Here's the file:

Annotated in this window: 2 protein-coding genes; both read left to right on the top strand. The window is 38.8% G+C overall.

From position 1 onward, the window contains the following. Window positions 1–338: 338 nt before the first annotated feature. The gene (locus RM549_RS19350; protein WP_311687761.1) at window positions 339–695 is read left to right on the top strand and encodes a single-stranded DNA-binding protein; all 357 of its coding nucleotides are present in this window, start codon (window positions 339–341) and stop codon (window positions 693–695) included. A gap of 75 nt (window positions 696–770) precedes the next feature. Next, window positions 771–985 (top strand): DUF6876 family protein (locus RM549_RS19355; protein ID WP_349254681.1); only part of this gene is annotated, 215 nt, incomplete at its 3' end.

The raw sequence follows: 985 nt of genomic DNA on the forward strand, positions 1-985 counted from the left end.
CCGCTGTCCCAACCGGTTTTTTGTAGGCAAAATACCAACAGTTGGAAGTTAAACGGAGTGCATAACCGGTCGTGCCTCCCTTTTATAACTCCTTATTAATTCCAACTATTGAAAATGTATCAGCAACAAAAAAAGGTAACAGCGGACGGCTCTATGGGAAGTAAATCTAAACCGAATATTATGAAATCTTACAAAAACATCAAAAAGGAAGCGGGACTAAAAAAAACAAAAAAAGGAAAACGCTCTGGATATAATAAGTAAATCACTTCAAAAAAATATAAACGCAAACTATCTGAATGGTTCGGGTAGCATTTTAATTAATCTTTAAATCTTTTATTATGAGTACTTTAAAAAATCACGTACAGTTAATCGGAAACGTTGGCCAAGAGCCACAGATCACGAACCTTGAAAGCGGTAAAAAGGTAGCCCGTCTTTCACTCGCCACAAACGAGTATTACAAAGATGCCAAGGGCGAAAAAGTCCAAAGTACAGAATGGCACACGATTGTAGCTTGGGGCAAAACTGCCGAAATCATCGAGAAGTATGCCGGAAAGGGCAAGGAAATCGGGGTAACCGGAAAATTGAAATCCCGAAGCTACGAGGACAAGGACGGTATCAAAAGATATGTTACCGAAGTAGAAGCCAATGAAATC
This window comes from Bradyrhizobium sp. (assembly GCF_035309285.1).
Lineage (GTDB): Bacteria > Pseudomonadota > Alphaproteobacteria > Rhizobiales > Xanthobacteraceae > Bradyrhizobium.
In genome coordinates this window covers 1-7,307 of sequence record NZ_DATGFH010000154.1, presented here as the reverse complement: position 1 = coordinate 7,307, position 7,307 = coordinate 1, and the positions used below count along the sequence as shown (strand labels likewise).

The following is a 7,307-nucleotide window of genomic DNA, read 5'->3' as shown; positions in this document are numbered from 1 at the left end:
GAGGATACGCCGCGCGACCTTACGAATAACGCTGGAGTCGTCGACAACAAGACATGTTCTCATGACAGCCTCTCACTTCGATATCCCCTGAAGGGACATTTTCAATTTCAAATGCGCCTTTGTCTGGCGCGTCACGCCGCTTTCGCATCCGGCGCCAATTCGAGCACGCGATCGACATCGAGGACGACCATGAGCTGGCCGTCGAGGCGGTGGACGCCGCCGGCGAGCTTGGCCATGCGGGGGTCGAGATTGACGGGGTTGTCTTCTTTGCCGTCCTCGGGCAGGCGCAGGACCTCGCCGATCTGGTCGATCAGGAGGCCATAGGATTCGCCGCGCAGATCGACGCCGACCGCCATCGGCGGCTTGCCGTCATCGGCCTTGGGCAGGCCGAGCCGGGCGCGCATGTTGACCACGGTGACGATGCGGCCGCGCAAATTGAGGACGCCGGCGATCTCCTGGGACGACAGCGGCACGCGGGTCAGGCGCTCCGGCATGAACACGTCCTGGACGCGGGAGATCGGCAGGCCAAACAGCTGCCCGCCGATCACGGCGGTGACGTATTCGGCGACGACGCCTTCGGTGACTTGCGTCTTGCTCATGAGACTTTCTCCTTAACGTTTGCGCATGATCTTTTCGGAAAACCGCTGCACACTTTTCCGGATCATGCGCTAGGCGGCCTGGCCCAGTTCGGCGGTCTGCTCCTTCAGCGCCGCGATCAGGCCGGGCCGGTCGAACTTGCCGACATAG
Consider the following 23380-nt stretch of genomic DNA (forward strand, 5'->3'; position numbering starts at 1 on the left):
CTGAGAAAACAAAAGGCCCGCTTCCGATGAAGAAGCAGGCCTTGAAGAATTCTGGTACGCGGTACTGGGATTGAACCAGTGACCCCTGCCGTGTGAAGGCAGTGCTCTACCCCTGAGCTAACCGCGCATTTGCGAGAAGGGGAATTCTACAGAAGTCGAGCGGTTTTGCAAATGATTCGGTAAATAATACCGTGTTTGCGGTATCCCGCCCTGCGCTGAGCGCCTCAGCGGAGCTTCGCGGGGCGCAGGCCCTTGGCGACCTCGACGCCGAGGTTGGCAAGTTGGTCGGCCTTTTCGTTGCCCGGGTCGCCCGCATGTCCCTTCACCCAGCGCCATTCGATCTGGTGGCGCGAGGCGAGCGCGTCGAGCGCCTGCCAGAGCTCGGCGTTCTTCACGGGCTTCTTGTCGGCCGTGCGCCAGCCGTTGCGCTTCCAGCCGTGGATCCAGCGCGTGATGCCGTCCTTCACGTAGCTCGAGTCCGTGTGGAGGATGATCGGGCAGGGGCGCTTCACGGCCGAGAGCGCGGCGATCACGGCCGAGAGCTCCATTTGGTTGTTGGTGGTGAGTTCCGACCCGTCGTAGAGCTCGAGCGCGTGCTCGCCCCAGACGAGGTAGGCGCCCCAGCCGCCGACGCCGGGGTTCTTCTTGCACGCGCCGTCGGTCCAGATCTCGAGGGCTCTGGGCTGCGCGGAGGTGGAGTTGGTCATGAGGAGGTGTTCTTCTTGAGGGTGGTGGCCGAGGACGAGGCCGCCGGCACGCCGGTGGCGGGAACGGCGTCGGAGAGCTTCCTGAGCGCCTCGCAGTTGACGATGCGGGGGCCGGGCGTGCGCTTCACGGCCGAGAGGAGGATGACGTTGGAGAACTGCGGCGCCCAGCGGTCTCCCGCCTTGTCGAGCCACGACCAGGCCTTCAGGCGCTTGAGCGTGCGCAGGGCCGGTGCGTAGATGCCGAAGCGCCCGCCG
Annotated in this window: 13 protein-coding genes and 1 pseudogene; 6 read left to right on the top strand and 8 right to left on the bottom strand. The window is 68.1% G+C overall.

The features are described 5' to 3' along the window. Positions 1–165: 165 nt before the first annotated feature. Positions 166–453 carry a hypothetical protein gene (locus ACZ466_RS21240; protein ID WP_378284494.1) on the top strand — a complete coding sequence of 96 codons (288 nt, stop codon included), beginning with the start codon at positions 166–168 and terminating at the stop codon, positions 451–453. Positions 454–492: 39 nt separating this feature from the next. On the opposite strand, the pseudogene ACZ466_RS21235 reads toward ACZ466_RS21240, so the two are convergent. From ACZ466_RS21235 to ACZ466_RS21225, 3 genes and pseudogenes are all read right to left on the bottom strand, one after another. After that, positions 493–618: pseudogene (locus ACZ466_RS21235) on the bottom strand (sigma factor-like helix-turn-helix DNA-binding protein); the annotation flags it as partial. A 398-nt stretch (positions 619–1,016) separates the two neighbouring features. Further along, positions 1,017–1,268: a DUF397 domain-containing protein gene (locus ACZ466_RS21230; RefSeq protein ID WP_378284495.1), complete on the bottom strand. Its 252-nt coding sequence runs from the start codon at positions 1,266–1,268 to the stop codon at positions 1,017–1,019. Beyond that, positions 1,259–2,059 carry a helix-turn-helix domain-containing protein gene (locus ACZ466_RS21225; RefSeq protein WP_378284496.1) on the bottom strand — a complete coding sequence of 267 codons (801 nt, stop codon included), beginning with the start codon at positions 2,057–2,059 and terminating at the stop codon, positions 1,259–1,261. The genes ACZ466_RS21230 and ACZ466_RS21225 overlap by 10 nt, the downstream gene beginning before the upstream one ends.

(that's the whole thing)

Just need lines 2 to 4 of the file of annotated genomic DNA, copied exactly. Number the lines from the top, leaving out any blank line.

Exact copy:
From position 1 onward, the window contains the following. Window positions 1–338: 338 nt before the first annotated feature. The gene (locus RM549_RS19350; protein WP_311687761.1) at window positions 339–695 is read left to right on the top strand and encodes a single-stranded DNA-binding protein; all 357 of its coding nucleotides are present in this window, start codon (window positions 339–341) and stop codon (window positions 693–695) included. A gap of 75 nt (window positions 696–770) precedes the next feature. Next, window positions 771–985 (top strand): DUF6876 family protein (locus RM549_RS19355; protein ID WP_349254681.1); only part of this gene is annotated, 215 nt, incomplete at its 3' end.

The raw sequence follows: 985 nt of genomic DNA on the forward strand, positions 1-985 counted from the left end.
CCGCTGTCCCAACCGGTTTTTTGTAGGCAAAATACCAACAGTTGGAAGTTAAACGGAGTGCATAACCGGTCGTGCCTCCCTTTTATAACTCCTTATTAATTCCAACTATTGAAAATGTATCAGCAACAAAAAAAGGTAACAGCGGACGGCTCTATGGGAAGTAAATCTAAACCGAATATTATGAAATCTTACAAAAACATCAAAAAGGAAGCGGGACTAAAAAAAACAAAAAAAGGAAAACGCTCTGGATATAATAAGTAAATCACTTCAAAAAAATATAAACGCAAACTATCTGAATGGTTCGGGTAGCATTTTAATTAATCTTTAAATCTTTTATTATGAGTACTTTAAAAAATCACGTACAGTTAATCGGAAACGTTGGCCAAGAGCCACAGATCACGAACCTTGAAAGCGGTAAAAAGGTAGCCCGTCTTTCACTCGCCACAAACGAGTATTACAAAGATGCCAAGGGCGAAAAAGTCCAAAGTACAGAATGGCACACGATTGTAGCTTGGGGCAAAACTGCCGAAATCATCGAGAAGTATGCCGGAAAGGGCAAGGAAATCGGGGTAACCGGAAAATTGAAATCCCGAAGCTACGAGGACAAGGACGGTATCAAAAGATATGTTACCGAAGTAGAAGCCAATGAAATC